Another sign of a market rebound? Home equity is back up
On average, U.S. homeowners gained nearly $14,000 in equity since the beginning of the year, though equity is down slightly from last year's peak.
- Nationally, home equity grew by $806 billion in the second quarter.
- However, equity fell 1.7% when compared to the same period a year ago.
- Homeowners in the Northeast and Midwest saw the biggest equity gains, while Washington and Idaho homeowners were the biggest losers.
Homeowners are in a better position today than they were earlier this year, according to CoreLogic's latest Homeowner Equity Insights report, which looks at home equity through the second quarter. The bad news? Equity still hasn't fully recovered compared to the same time a year ago.
According to the report, homeowners with mortgages — accounting for roughly 63% of all properties — saw their equity increase by $13,900, on average, between Q1 and Q2. This equates to a dramatic $806 billion gain in homeowner equity nationally. However, compared to the second quarter of 2022, the average homeowner has lost $8,300.
The data suggests a recovery in home values is well underway, due in part to a 5% increase in home prices since February, said Selma Hepp, chief economist for CoreLogic.
"While U.S. home equity is now lower than its peak in the second quarter of 2022, owners are in a better position than they were six months ago, when prices bottomed out," she said.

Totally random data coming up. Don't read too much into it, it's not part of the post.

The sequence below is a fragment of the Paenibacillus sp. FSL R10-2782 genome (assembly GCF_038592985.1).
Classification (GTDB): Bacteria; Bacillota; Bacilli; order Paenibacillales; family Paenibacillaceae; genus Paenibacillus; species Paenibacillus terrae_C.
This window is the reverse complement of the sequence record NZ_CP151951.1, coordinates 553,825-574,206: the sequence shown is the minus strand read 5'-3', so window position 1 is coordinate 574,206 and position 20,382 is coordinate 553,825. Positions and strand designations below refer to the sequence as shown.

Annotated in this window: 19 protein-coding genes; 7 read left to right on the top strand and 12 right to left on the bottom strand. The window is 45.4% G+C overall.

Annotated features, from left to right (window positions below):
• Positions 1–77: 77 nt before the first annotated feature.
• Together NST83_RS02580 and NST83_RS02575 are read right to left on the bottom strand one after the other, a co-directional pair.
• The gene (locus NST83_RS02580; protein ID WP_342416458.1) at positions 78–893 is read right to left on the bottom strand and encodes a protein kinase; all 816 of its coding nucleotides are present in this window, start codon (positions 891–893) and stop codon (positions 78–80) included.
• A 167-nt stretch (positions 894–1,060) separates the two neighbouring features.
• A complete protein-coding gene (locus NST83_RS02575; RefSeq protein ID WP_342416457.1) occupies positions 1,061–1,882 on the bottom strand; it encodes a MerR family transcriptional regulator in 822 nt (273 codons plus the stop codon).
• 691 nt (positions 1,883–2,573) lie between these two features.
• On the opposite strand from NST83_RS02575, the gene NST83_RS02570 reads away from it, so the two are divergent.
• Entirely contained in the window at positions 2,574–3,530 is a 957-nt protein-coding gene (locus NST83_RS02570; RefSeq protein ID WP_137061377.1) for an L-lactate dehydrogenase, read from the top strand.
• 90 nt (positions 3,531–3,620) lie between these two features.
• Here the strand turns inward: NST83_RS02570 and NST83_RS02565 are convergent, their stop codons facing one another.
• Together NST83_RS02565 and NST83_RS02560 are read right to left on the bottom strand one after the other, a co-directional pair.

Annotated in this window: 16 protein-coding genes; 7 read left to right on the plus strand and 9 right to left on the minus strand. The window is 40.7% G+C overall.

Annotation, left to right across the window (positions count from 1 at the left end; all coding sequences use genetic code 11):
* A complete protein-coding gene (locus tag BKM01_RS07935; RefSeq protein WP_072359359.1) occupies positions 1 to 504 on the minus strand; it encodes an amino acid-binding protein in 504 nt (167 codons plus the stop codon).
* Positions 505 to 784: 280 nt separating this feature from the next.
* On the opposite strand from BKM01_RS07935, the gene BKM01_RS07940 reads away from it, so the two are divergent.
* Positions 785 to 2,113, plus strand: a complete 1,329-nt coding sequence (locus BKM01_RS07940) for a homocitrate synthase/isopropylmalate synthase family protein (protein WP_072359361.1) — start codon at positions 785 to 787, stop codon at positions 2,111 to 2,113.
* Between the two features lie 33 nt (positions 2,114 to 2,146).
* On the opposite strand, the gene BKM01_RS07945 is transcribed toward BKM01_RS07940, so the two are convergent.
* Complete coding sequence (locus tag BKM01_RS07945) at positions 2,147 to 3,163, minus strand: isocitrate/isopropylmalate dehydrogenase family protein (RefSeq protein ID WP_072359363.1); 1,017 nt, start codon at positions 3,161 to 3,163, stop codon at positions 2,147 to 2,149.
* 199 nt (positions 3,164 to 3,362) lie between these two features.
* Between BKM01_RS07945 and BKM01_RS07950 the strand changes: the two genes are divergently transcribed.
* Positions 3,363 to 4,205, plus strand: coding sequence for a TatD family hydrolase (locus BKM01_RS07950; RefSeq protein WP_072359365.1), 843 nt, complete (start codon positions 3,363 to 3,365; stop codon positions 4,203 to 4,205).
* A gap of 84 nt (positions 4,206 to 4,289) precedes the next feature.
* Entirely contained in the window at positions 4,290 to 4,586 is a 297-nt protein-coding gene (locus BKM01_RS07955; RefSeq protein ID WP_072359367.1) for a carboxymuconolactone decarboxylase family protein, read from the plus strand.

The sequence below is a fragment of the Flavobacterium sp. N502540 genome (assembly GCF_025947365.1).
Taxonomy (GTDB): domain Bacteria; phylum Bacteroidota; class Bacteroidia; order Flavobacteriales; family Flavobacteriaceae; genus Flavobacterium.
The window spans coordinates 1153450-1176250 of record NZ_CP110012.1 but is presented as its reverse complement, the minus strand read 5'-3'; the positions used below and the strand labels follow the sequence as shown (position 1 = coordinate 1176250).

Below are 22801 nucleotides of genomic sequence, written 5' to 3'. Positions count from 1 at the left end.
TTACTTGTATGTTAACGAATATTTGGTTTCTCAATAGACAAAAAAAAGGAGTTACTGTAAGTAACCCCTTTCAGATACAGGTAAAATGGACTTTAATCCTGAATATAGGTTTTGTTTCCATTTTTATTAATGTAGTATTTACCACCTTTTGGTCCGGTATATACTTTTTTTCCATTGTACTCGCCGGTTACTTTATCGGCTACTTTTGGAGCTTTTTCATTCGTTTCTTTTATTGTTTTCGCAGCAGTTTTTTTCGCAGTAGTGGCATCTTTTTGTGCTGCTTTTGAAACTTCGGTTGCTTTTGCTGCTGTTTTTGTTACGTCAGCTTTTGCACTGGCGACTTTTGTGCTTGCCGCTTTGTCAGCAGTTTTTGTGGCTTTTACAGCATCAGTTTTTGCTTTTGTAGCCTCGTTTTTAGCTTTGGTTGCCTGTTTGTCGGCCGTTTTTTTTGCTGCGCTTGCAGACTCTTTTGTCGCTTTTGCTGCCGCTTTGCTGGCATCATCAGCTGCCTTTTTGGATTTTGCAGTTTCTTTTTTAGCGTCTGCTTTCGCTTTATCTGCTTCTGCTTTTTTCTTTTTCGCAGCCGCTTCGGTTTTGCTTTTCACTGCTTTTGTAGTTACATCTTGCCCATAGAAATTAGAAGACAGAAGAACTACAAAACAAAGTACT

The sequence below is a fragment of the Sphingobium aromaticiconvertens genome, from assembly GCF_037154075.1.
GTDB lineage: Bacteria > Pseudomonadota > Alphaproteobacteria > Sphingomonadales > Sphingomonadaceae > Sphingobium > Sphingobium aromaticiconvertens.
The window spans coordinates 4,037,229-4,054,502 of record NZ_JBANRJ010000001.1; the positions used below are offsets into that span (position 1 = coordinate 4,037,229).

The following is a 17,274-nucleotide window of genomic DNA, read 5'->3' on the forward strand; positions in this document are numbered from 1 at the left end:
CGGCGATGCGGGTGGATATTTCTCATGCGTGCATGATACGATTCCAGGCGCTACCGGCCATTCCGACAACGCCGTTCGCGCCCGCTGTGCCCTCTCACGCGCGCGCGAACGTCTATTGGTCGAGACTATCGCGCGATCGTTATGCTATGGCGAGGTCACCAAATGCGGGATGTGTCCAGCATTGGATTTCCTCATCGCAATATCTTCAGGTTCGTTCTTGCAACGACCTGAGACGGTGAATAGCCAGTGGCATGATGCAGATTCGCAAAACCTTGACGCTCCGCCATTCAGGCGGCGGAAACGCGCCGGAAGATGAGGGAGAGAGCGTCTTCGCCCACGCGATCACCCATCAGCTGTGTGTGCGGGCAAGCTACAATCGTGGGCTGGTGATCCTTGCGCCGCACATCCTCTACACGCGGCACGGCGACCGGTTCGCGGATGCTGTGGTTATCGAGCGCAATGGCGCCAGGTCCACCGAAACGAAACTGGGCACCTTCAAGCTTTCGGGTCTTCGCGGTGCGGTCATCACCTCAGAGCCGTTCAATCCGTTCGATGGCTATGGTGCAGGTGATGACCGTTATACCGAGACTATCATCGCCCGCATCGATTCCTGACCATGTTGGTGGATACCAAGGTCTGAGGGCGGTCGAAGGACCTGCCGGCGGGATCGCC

But with higher home values and sale prices come costlier mortgages. According to a Black Knight report released this week, the average monthly mortgage payment on a home with a 30-year fixed-rate loan hit its highest point ever in July at $2,306. And with elevated borrowing rates, it's also a risky time to take out a home equity loan.
As with any national report, the big picture perspective only tells a part of the story. Each region of the country has had a different experience with home equity gains or increases in the last quarter. The homeowners who have witnessed the biggest gains are in the Northeast and Midwest — which follows the same trend of other recent reports on home values.
Homeowners in New Jersey, Connecticut, Rhode Island, and New Hampshire all witnessed an average equity gain of $20,000 or higher in the last year. And those in Maine, Alaska, Wisconsin and Kansas saw a $10,000 or greater uptick in their home equity.
Much of the West, on the other hand, saw home equity plummet. The biggest losers were homeowners in Washington state and Idaho, where average homeowner equity plunged by over $50,000 in the last year. Montana, Colorado, Utah, Nevada, Arizona, and California all experienced drops of nearly $30,000 or more.
Despite the recent losses, however, the report noted that homeowners in several Western states including Hawaii, California and Washington still have high levels of equity overall due to the accelerated pace of appreciation in those areas over the past decade.